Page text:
The most effective way is through the tons of quests given to you throughout Azeroth. This quests have you battling forces that threaten the world or are simply pestering the crap out of the country folk. Either way, you always get a experience reward for your toil and in most cases, there’s usually a money reward or a item reward, sometimes a really good weapon or pieces of armor. Along with acquiring weapons and armor through quests and picking them up off dead enemies, you can buy them from shops or the mostly used area for buying and selling: The Auction House. Many times you’ll find yourself heading to the auction house just to check to see if there’s anything within your money reach or to sell something that doesn’t give a crap’s worth of cash to you at NPC controlled stores. When you win a auction or buy out the item, it’s mailed to you (which takes about an hour) and even if you don’t win, the money you betted is still sent back to you, so it’s a functional system that works. However, because there’s only one auction house for each side, which can result in intense lag, but still it works well enough that the pain will be worth it.
I could go on for paragraphs about the gameplay, but there’s just so much well thought out systems in this game that it’s hard to describe it all. It’s worthy of a 5/5.
The music is very medieval-ish, and each area has it’s own theme from the Orc Barrens’ tribal music to the Human Farmlands’ peaceful theme to the Night Elf Forests’ celestial-type melody. Sometimes, it’s just a treat to wander around the country side just to listen to the music fill the atmosphere. There’s no battle theme but frankly, the music integrates itself so well into the atmosphere that you won’t mind at all. From the lurky ghost towns of Silverpine to the tranquils fields of Elwynn Forest to entering Stormwind for the first time with its prideful horns welcoming you, you’re filled with atmosphere and it brings you further into the game.
As for the sound effects, each one sounds and feels just right. The burning explosions of a fireball striking your opponent (or hopefully not you) and the gutsy sound of your (or someone’s) blade cutting through flesh and bleeding enemies. Plus the addition of little sound emotes from your character add a bit more personality to your otherwise speechless avatar. For some fun: when you make your character, type ‘/silly’ for some jokes that you may (or not) get. In a nutshell, the sound quality is excellent. 5/5.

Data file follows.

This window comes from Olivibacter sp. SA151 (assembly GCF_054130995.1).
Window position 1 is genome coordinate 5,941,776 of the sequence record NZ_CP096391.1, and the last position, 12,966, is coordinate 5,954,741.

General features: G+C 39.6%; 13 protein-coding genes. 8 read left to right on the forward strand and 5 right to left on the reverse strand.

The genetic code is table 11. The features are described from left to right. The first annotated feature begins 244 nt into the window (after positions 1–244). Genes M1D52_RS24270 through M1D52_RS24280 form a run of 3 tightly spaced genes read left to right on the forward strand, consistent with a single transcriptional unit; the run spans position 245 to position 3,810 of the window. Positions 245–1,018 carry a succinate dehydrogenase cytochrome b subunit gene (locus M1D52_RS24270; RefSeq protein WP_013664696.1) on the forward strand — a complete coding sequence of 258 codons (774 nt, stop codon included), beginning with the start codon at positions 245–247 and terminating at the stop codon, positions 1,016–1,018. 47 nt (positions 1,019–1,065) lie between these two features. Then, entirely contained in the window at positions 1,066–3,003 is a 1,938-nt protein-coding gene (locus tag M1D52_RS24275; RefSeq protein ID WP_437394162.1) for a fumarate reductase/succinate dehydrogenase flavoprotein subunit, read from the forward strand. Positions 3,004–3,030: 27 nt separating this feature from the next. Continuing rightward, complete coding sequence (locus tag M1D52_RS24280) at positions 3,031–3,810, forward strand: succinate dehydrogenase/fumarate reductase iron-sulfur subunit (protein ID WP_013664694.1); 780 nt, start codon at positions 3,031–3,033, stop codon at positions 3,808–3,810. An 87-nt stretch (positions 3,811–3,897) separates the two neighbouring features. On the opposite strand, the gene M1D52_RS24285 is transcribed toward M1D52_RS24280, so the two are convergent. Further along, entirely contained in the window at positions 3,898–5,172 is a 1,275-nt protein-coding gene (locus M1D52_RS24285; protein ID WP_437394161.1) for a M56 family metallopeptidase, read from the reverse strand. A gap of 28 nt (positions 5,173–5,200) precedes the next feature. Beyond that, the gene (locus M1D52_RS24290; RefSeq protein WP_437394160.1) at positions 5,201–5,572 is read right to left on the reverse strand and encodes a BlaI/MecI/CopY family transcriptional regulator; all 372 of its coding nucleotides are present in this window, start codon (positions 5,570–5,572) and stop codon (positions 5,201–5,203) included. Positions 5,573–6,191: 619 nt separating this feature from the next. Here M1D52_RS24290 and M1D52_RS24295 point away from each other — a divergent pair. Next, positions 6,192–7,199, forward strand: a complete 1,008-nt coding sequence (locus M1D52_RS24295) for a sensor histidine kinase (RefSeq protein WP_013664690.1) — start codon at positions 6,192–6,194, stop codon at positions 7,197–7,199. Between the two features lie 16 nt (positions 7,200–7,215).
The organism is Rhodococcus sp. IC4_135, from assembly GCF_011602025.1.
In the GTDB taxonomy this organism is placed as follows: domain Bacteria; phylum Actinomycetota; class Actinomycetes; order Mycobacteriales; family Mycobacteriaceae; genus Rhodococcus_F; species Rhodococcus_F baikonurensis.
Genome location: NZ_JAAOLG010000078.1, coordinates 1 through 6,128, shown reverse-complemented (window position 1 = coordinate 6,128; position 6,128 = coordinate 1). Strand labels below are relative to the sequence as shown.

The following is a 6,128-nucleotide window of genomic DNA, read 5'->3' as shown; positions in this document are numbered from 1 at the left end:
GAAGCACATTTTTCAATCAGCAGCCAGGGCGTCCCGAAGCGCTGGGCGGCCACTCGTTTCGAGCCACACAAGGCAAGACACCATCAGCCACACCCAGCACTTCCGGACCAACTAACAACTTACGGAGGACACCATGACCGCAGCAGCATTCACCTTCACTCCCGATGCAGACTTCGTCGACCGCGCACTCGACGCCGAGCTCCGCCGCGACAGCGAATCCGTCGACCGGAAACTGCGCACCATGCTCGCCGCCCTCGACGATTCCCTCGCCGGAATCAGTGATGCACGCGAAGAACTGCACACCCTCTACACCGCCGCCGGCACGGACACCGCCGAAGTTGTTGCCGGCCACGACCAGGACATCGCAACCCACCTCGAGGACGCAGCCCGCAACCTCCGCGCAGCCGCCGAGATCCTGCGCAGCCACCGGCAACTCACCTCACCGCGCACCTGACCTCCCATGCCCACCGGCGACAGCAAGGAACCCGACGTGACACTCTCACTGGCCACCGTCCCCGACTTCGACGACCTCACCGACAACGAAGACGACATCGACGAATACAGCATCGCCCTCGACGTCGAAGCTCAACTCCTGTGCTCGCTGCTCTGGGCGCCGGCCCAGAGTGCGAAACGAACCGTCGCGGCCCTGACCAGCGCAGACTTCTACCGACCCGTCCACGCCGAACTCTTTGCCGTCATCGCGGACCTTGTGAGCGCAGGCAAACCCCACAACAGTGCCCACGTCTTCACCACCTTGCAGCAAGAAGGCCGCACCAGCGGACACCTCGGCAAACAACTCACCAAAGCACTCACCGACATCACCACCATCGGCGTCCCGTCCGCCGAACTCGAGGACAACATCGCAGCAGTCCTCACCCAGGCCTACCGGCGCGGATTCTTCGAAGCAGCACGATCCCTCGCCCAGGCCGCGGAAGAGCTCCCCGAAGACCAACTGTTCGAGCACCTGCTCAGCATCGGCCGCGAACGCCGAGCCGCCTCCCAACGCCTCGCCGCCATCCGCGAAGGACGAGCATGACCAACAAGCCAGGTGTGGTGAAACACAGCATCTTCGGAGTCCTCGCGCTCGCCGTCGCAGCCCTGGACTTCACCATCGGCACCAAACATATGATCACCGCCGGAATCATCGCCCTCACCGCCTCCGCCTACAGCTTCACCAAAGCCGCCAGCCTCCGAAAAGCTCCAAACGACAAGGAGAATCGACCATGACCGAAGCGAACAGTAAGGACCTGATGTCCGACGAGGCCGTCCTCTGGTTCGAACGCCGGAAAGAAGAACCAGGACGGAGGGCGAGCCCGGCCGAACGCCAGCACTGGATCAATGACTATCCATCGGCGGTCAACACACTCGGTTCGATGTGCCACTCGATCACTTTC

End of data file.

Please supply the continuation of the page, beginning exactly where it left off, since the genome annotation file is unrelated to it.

I know what you’re thinking. But Gem, all you’ve been saying is nothing but good stuff about this game. Surely, there MUST be something bad about it. Well, to me, Graphics don’t make the game, but that’s the case for some people. If you’re one of these people then you will most likely notice the graphics to be… well… not AS good as say Everquest 2 or Guild Wars. Models (both character and scenery) aren’t too “curvy,” but are quite polygonal. What this provides however is a smooth gameplay and even with the pointy graphics, there are many things that will ‘Wow’ you. No pun intended. Yet where the game lacks in graphical smoothness, it more than makes up for in creativity. Each area is well designed and the dungeons that I’ve been to are some of the best and wonderfully drawn out that I’ve ever been in a game.
The armor and weapons are no exception either. While you’ll start with what everything else has at first, by level 20, you’ll have a (mostly) unique set of armor that other beginners looking up to you in awe. Even then, looking at level 60s, you’ll be encourage to get stronger so you can find just armor as awesome looking. The weapons meanwhile are just as beautiful and can be imbued with enchantments to make them even more glorious.
Furthermore, the short cinematic is beautiful with Blizzard-Quality animations. The first model you see starting it up is a Dwarf staring into the distance. Personally, if I didn’t know any better, I would think that that dwarf was real because the graphics in that scene (as well as the rest) are so good. In the end, while not the most realistic looking game in gameplay, it’s the most creative looking and will make you realize (hopefully) that you don’t have to beat the graphics in other games in order to be a good game. 4/5
-Not as good graphics, but still very creative in appearance.
-An occasional lag when loading into a area with a lot of characters or NPCs.
-While most bugs have been fixed with the long delays, there are still a few creeping around, but you’ll hardly notice.
Like Ninja Gaiden, World of Warcraft was a game that had us waiting for the longest of times, but the many delays came with great reward. As a forum poser once said, “Would you rather have the game come early with a ton of bugs, or wait til the game is in perfect quality?” In this case, that poster has a good reason behind his question. The game is fun, easy to play, and much can be earned through just one sitting of playing. In short, no other game is as deserving of the abbreviation than World of Warcraft. WoW.
Final Score: 4.5/5. Excellent game and a must buy.